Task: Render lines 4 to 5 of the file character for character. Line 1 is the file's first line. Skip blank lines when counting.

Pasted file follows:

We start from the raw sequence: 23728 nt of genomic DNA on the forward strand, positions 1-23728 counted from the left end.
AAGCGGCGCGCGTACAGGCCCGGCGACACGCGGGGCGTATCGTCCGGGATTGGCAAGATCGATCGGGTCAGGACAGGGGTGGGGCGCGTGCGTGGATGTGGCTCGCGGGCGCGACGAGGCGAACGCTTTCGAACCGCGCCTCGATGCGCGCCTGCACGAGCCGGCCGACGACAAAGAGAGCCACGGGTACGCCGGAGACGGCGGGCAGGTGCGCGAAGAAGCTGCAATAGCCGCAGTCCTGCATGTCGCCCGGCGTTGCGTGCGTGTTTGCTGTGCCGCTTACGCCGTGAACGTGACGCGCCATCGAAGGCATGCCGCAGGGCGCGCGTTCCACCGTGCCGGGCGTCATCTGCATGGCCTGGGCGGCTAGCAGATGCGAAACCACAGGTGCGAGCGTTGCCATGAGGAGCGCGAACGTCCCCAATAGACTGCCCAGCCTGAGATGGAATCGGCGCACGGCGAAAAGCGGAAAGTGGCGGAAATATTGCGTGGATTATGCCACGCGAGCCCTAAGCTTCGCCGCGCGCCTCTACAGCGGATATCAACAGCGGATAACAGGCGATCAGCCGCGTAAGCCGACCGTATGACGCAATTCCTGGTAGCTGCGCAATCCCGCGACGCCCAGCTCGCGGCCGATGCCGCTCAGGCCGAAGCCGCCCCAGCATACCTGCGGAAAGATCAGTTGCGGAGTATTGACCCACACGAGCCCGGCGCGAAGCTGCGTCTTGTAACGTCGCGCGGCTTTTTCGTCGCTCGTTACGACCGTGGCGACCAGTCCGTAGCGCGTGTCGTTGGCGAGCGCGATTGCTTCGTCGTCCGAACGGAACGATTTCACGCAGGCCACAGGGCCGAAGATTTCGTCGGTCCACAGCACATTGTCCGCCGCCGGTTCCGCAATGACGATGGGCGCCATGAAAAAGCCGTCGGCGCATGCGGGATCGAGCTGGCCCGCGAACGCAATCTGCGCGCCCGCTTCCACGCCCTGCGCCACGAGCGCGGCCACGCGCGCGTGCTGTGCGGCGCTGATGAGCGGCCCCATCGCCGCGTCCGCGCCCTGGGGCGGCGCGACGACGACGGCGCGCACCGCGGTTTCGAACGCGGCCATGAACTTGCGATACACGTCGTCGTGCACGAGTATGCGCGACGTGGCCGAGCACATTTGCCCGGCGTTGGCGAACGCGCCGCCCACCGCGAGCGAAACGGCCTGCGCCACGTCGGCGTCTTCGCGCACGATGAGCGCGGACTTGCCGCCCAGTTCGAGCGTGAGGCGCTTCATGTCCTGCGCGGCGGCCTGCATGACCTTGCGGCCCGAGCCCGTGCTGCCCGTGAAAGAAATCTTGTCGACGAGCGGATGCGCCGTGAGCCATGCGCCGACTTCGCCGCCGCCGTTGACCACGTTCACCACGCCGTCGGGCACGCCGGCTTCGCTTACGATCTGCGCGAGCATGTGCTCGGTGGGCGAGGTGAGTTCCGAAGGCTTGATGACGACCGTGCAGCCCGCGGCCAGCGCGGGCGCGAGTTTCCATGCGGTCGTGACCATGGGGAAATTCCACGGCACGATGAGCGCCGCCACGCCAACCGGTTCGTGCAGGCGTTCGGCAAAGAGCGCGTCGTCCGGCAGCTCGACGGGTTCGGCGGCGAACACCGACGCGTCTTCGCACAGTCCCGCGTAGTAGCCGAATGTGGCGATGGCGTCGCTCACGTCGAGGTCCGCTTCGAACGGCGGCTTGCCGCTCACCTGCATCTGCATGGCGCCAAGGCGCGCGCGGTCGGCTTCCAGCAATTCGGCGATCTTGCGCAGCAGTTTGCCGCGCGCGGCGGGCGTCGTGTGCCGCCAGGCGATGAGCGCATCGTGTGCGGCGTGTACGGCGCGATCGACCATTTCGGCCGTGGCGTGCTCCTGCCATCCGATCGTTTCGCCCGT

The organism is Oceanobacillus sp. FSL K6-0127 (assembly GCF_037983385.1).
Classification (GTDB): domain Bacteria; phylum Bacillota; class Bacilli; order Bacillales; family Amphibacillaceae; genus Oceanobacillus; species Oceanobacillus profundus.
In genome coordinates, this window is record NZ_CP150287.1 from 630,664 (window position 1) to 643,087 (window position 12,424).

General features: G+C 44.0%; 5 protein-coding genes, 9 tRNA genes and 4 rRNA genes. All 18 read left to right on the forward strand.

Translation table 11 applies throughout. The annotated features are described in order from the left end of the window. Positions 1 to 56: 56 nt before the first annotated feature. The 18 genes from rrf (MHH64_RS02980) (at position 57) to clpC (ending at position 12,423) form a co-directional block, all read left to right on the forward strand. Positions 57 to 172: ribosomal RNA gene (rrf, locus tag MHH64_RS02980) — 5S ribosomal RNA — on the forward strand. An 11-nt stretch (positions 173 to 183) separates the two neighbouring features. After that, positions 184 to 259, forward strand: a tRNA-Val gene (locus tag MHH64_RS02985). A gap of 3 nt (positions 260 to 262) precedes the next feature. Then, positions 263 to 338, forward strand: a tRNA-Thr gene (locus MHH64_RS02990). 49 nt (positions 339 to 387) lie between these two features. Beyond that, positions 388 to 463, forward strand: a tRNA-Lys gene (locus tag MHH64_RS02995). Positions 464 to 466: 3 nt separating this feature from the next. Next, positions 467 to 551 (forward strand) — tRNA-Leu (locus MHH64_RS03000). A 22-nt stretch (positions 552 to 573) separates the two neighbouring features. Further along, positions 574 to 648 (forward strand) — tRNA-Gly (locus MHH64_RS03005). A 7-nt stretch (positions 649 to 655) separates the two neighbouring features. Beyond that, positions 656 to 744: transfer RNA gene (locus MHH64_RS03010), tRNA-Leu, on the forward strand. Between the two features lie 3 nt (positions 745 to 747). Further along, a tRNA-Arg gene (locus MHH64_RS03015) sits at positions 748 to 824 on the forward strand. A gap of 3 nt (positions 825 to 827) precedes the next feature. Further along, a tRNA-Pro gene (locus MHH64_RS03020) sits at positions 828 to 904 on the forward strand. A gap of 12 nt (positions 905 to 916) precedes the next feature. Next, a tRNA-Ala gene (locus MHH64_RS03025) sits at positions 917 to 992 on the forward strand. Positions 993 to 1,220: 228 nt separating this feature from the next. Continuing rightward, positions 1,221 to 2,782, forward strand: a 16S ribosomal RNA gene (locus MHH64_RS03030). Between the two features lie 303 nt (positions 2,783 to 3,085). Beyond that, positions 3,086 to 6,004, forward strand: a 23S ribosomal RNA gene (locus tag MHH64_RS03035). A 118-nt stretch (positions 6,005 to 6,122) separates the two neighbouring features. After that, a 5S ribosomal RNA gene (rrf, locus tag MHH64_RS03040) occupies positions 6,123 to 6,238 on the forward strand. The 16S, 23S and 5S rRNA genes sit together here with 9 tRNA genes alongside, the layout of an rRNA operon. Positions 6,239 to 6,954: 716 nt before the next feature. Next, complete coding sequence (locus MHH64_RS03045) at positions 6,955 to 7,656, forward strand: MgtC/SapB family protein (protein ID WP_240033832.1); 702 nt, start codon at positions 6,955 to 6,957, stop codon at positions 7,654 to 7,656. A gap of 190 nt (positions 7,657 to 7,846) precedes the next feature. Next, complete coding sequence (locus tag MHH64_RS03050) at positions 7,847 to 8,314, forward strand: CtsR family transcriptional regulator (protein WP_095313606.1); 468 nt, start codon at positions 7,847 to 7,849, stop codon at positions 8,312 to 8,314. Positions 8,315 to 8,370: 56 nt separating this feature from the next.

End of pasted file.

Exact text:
Classification (GTDB): domain Bacteria; phylum Bacillota; class Bacilli; order Bacillales; family Amphibacillaceae; genus Oceanobacillus; species Oceanobacillus profundus.
In genome coordinates, this window is record NZ_CP150287.1 from 630,664 (window position 1) to 643,087 (window position 12,424).